NOAO Home Page Image Archive
The last 5 images that have appeared on the NOAO Home Page.
September 09, 2014
Image Credit: P. Marenfeld & NOAO/AURA/NSF
HD100546 and Circumstellar Disk with Extrasolar Planet
In a recently published paper, NOAO astronomer Joan Najita was part of a team that has shown evidence for a planet forming in the disk around a young star. The results provide perhaps the first evidence that planets are surrounded by a circumplanetary disk at birth. This figure is an artist’s conception of the young massive star HD100546 and its surrounding disk. A planet forming in the disk has cleared the disk within 13 AU of the star, a distance comparable to that of Saturn from the sun. As gas and dust flows from the circumstellar disk to the planet, this material surrounds the planet as a circumplanetary disk (inset). These rotating disks are believed to be the birthplaces of planetary moons, such as the Galilean moons that orbit Jupiter.
September 03, 2014
Half of all Exoplanet Host Stars are Binaries
Imagine living on an exoplanet with two suns. One, you orbit and the other is a very bright, nearby neighbor looming large in your sky. With this “second sun” in the sky, nightfall might be a rare event, perhaps only coming seasonally to your planet. A new study suggests that this could be far more common than we realized. Read more in NOAO Press Release 14-06.
August 29, 2014
The September 2014 NOAO Newsletter is online and ready to download. This issue includes information pertaining to the 2015A Call for Proposals, which are due September 25, 2014.
On the Cover
The cover shows an 8 × 9 arcminutes image of a portion of the Milky Way galactic bulge, obtained as part of the Blanco DECam Bulge Survey (BDBS) using the Dark Energy Camera (DECam) on the CTIO Blanco 4-m telescope. In this image, red, green, and blue (RGB) pixels correspond to DECam’s Y, z and i filters, respectively.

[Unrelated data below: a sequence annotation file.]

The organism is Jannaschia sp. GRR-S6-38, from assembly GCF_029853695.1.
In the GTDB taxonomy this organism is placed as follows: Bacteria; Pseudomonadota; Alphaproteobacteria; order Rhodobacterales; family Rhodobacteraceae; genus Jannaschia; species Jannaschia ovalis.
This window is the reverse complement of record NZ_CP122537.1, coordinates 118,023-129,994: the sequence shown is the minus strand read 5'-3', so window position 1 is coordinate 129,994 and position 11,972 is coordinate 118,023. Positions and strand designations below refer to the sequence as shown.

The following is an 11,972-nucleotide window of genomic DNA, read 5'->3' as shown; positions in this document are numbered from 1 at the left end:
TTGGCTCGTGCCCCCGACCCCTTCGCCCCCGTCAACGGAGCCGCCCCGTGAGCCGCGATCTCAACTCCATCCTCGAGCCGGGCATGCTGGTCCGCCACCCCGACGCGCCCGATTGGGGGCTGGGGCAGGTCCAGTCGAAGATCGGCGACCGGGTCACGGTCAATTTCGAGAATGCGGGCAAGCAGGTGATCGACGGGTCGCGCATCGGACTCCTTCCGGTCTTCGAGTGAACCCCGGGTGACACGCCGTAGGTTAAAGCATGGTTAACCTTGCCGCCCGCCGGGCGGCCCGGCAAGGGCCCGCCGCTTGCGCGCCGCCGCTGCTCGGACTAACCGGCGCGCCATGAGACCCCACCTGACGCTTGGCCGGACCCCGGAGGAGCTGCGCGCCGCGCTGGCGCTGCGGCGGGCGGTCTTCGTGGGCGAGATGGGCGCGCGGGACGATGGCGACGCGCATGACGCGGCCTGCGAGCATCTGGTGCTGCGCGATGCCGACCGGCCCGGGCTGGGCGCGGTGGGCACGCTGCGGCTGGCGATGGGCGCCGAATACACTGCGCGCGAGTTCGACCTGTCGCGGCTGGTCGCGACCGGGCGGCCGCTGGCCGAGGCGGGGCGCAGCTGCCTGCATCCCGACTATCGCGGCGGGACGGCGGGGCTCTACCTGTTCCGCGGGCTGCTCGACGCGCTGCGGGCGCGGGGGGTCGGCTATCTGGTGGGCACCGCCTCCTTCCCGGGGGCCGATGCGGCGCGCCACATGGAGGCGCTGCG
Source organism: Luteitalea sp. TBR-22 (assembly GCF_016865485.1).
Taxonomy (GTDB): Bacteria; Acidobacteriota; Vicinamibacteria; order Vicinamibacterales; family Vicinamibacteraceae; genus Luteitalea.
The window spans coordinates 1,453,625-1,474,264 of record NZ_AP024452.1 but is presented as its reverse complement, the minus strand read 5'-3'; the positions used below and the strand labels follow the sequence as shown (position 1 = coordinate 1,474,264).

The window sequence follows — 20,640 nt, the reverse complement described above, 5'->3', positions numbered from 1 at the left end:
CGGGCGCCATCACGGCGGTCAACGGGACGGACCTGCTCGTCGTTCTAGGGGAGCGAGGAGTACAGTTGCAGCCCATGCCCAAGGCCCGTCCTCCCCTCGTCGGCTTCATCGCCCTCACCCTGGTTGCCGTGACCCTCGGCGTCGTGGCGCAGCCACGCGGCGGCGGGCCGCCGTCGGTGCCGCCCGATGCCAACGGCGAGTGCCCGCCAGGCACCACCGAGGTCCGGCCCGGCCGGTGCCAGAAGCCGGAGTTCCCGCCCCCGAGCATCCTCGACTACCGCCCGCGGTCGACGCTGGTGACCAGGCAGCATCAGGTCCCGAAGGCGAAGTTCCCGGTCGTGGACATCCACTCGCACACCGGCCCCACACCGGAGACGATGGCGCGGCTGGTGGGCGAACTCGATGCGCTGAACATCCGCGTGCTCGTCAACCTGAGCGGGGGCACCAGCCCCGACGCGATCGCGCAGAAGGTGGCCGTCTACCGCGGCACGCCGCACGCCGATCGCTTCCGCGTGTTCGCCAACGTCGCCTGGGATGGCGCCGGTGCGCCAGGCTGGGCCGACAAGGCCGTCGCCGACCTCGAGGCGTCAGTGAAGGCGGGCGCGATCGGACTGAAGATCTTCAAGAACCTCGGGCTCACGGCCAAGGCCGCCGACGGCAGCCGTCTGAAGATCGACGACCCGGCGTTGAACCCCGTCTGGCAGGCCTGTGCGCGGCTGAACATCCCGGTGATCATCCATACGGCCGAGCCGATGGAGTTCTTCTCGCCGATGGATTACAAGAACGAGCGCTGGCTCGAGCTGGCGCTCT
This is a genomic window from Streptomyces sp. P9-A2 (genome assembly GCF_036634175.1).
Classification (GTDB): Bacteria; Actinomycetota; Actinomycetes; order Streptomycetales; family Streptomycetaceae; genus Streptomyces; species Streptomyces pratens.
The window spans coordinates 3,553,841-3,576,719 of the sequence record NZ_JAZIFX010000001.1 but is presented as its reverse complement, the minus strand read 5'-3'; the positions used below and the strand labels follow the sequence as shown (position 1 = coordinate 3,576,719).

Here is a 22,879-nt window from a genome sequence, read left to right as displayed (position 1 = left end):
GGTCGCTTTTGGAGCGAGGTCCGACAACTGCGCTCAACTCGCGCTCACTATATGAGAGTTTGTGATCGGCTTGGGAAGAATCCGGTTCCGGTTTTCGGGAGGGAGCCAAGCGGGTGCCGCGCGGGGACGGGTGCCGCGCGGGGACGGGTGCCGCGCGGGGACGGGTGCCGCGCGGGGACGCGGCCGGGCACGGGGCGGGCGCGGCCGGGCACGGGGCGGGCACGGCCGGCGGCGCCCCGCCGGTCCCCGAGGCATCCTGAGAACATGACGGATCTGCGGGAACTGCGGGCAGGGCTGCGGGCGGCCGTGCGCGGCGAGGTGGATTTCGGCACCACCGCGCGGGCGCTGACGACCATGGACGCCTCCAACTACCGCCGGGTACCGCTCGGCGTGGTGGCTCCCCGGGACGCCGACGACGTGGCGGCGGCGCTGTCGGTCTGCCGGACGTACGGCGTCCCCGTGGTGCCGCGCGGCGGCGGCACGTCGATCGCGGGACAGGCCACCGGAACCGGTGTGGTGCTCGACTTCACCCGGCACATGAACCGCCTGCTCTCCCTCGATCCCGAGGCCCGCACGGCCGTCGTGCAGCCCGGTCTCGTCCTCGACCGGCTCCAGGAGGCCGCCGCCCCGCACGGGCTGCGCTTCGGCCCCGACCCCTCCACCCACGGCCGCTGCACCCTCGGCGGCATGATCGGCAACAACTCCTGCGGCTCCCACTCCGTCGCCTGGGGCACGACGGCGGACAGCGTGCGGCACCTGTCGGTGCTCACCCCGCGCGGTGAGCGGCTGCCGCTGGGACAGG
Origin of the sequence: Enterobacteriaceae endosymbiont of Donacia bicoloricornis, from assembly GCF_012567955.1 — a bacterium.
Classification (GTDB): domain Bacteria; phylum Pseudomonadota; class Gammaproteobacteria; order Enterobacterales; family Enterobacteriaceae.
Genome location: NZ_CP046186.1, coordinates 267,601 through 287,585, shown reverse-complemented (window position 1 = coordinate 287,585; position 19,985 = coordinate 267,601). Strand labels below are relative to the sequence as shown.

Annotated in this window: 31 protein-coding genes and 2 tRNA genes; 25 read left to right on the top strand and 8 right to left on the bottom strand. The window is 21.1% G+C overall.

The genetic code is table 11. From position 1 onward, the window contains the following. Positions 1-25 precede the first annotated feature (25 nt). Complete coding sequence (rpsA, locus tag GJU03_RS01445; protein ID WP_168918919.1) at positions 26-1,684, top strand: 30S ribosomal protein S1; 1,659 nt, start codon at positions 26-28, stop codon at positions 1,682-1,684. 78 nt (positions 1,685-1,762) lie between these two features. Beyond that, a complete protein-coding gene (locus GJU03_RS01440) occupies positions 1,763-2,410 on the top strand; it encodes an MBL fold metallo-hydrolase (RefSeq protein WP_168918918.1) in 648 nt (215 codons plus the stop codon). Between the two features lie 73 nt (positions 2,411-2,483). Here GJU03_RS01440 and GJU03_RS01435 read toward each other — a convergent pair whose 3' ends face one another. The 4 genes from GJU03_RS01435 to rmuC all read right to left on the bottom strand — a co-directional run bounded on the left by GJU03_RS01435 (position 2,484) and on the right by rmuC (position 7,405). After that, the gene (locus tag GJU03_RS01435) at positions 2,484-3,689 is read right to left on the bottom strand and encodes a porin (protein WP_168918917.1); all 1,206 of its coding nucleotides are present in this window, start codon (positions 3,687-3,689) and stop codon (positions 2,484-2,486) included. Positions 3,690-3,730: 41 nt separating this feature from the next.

The inset image shows the 2 × 3 array of monitors at the “observer2” workstation in the Blanco control room. The six chips shown here represent only 10% of the camera’s field of view.
August 07, 2014
Dr. Arlo Landolt: 55 years of Observing at the National Observatories
Dr. Arlo Landolt, Ball Professor Emeritus of physics and astronomy at Louisiana State University, was recently celebrated for his 55 years of observing at Kitt Peak National Observatory (KPNO), almost all devoted to service to the astronomical community. In the summer of 1959, Dr. Landolt was the first guest observer at KPNO when the only telescope on the mountain was the 16-inch site survey telescope.
June 23, 2014
SOAR Image Credit: M. Urzúa Zuñiga/Gemini Observatory
SOAR observations confirm a white dwarf so cool that its carbon has probably crystallized to a giant diamond
This image (left), taken in visible light at the SOAR telescope (right), shows the field of the pulsar/white dwarf pair. There is no evidence for the white dwarf at the position of the pulsar in this deep image, indicating that the white dwarf is much fainter, and therefore cooler, than any such known object. The two large white circles mask bright, overexposed stars. These results are presented in a recently published paper led by Dr. David Kaplan (UW-Milwaukee)
Link to all previous images .